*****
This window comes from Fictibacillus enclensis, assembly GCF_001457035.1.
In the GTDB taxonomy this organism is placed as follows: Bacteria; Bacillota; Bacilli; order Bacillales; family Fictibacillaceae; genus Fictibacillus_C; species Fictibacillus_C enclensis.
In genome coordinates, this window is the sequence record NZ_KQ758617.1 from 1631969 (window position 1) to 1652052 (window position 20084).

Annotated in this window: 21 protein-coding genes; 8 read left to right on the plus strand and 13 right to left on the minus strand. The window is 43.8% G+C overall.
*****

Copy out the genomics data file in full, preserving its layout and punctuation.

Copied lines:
This window comes from Fictibacillus enclensis, assembly GCF_001457035.1.
In the GTDB taxonomy this organism is placed as follows: Bacteria; Bacillota; Bacilli; order Bacillales; family Fictibacillaceae; genus Fictibacillus_C; species Fictibacillus_C enclensis.
In genome coordinates, this window is the sequence record NZ_KQ758617.1 from 1631969 (window position 1) to 1652052 (window position 20084).

Annotated in this window: 21 protein-coding genes; 8 read left to right on the plus strand and 13 right to left on the minus strand. The window is 43.8% G+C overall.